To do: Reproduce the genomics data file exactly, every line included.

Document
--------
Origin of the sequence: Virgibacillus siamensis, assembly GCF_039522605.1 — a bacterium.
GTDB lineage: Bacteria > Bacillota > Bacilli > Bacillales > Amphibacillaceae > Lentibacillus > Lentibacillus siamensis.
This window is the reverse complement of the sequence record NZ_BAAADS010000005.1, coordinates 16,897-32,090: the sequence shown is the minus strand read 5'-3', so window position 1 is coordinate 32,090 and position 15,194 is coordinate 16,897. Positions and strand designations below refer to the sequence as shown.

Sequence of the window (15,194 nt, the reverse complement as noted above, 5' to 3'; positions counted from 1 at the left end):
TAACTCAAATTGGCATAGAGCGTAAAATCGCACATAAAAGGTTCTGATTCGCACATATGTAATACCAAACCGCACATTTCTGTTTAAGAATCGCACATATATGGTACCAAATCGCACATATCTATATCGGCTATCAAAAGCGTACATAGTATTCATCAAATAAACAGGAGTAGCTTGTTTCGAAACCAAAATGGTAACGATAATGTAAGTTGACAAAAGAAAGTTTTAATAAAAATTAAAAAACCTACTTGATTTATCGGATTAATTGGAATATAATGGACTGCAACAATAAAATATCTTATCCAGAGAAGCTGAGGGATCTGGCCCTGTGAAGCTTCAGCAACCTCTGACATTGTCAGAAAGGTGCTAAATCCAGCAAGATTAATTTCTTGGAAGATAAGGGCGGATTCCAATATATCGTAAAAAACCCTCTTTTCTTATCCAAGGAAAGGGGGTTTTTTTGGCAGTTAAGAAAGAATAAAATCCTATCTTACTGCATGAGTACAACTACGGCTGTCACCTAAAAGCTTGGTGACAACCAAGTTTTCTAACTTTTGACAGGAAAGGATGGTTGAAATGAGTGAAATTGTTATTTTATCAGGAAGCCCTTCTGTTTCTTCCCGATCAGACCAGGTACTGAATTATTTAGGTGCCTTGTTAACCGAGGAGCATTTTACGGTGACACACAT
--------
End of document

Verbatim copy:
Origin of the sequence: Virgibacillus siamensis, assembly GCF_039522605.1 — a bacterium.
GTDB lineage: Bacteria > Bacillota > Bacilli > Bacillales > Amphibacillaceae > Lentibacillus > Lentibacillus siamensis.
This window is the reverse complement of the sequence record NZ_BAAADS010000005.1, coordinates 16,897-32,090: the sequence shown is the minus strand read 5'-3', so window position 1 is coordinate 32,090 and position 15,194 is coordinate 16,897. Positions and strand designations below refer to the sequence as shown.

Sequence of the window (15,194 nt, the reverse complement as noted above, 5' to 3'; positions counted from 1 at the left end):
TAACTCAAATTGGCATAGAGCGTAAAATCGCACATAAAAGGTTCTGATTCGCACATATGTAATACCAAACCGCACATTTCTGTTTAAGAATCGCACATATATGGTACCAAATCGCACATATCTATATCGGCTATCAAAAGCGTACATAGTATTCATCAAATAAACAGGAGTAGCTTGTTTCGAAACCAAAATGGTAACGATAATGTAAGTTGACAAAAGAAAGTTTTAATAAAAATTAAAAAACCTACTTGATTTATCGGATTAATTGGAATATAATGGACTGCAACAATAAAATATCTTATCCAGAGAAGCTGAGGGATCTGGCCCTGTGAAGCTTCAGCAACCTCTGACATTGTCAGAAAGGTGCTAAATCCAGCAAGATTAATTTCTTGGAAGATAAGGGCGGATTCCAATATATCGTAAAAAACCCTCTTTTCTTATCCAAGGAAAGGGGGTTTTTTTGGCAGTTAAGAAAGAATAAAATCCTATCTTACTGCATGAGTACAACTACGGCTGTCACCTAAAAGCTTGGTGACAACCAAGTTTTCTAACTTTTGACAGGAAAGGATGGTTGAAATGAGTGAAATTGTTATTTTATCAGGAAGCCCTTCTGTTTCTTCCCGATCAGACCAGGTACTGAATTATTTAGGTGCCTTGTTAACCGAGGAGCATTTTACGGTGACACACAT